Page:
Phillip Britt, managing director of the company, said that the Four Corners programme on the NBN was "disappointingly light on detail and disappointingly heavy on politics".
The Four Corners programme gave a rundown of the NBN from the time it was announced and thus was unable to go into detail, touching fleetingly on every aspect.
While Britt (right, below) admitted that the NBN has always been a political football, "last (Monday) night, it took a step into a new outrage stratosphere to become something more like political cannonball".
Instead, Britt offered the following list of tips to "just get on with it".
- "Don’t go near any company that offers unlimited plans. Yep, they’re great in New Zealand and one day, we hope they will be great in Australia. But right now, while companies are grabbing for as many customers as they can without putting in enough resources, unlimited equals a high risk of evening congestion.
- "Find a company that manages its back-end network well. Product Review or Whirlpool will give you a good idea of who these are. So will the new ACCC speed monitoring program when it’s released.
- "Don’t’ believe any ISP that implies you have no choice about rolling over with them when the NBN comes around.
- "Go for a no-contract plan – yes, there are plenty out there - and start at a lower speed. When your NBN is connected, your internet service provider can test and tell you how much speed your line is physically capable of. Then you can make an informed decision about how high you want to go.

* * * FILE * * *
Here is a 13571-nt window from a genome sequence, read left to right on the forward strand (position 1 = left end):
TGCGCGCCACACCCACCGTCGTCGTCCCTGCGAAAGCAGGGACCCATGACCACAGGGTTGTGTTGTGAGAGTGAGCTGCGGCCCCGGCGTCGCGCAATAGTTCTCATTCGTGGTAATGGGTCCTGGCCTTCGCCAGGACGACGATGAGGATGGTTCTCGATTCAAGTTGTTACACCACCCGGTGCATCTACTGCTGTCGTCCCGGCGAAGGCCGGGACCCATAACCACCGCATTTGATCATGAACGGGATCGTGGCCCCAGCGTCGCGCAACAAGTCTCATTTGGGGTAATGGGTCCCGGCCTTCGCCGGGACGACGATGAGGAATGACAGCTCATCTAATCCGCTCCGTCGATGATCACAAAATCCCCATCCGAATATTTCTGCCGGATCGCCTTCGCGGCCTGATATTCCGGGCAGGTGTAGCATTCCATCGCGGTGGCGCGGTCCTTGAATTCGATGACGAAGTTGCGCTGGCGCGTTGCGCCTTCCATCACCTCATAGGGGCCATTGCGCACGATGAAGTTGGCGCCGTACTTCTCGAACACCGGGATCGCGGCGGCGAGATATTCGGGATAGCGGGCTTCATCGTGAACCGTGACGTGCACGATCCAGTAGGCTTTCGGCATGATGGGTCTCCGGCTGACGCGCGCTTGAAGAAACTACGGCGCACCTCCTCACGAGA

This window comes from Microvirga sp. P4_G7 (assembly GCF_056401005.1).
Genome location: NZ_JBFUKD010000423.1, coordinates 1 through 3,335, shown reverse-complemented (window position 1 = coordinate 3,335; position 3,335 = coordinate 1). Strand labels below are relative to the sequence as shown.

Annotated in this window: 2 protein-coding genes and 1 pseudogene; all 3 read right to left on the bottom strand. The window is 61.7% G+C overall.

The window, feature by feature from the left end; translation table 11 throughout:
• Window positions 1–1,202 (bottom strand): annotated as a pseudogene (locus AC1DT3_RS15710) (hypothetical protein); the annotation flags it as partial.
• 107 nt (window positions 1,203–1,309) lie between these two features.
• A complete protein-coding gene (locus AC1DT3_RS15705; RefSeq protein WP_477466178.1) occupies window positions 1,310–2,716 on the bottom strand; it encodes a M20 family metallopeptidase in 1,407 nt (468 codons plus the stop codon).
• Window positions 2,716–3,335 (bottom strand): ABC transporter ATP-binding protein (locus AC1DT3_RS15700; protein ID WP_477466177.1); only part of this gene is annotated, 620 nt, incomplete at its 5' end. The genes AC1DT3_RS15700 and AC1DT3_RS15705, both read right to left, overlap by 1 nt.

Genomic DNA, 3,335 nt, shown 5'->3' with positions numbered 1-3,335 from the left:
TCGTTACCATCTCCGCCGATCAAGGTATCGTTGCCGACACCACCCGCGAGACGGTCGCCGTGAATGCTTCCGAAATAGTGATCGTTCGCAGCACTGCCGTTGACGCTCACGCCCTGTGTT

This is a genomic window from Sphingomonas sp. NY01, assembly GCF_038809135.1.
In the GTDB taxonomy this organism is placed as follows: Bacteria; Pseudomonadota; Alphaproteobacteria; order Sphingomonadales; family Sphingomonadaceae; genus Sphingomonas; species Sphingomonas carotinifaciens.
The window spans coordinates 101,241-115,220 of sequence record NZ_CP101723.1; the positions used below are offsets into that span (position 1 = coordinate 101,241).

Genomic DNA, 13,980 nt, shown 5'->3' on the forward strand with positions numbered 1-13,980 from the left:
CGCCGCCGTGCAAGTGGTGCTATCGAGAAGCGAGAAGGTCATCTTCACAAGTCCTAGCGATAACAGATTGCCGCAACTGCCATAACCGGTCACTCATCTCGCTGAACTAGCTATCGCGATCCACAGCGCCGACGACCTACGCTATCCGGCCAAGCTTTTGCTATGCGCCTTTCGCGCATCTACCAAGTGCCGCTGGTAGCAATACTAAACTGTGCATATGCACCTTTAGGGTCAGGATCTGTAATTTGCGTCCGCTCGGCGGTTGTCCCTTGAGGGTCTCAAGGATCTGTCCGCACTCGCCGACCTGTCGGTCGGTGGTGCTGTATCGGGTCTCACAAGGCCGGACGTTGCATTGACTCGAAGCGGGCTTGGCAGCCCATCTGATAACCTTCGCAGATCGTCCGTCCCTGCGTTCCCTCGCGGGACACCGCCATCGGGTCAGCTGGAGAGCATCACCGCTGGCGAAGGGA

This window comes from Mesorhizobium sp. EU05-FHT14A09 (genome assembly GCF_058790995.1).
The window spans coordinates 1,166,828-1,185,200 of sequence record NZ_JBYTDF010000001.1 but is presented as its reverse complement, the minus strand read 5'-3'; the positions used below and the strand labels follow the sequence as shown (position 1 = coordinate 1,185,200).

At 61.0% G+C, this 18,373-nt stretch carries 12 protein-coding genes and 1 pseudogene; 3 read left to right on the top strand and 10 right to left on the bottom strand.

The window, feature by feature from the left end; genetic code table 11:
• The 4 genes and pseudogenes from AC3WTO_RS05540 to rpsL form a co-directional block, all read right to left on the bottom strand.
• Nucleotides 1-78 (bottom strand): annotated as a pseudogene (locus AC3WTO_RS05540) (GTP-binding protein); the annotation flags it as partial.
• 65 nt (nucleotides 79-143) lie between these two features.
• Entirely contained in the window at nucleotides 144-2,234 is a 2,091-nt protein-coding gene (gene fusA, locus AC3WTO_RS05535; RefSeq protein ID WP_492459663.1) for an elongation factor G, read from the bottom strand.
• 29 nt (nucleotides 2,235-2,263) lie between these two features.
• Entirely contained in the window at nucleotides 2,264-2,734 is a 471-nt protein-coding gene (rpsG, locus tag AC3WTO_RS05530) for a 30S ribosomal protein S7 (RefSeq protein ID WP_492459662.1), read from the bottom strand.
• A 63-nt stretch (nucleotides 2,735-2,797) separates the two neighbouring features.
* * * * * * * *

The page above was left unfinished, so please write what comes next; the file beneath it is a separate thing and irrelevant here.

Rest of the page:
- "Home Wi-Fi interference is a thing. Dodgy internal cabling is a thing. Water in pits is a thing. All these things – and a fair few more – can make a difference between the speed your line is capable of, and the speed you’re getting. Be prepared to do some work with your ISP’s technical support people to resolve some of these. Be prepared for a lengthy wait if the problem lies on the NBN Co side of the network, and your ISP has to battle it out with them for a resolution.
- "You get what you pay for. Cheap plans are cheap for a reason."
He reverted back to his original question, asking, "So what’s missing from the NBN discussion? We accept that political angles are always going to be a part. Politics happens. But perhaps, whilst the political melee continues, there’s room for another kind of NBN discussion – and that’s the one about how to help people right now."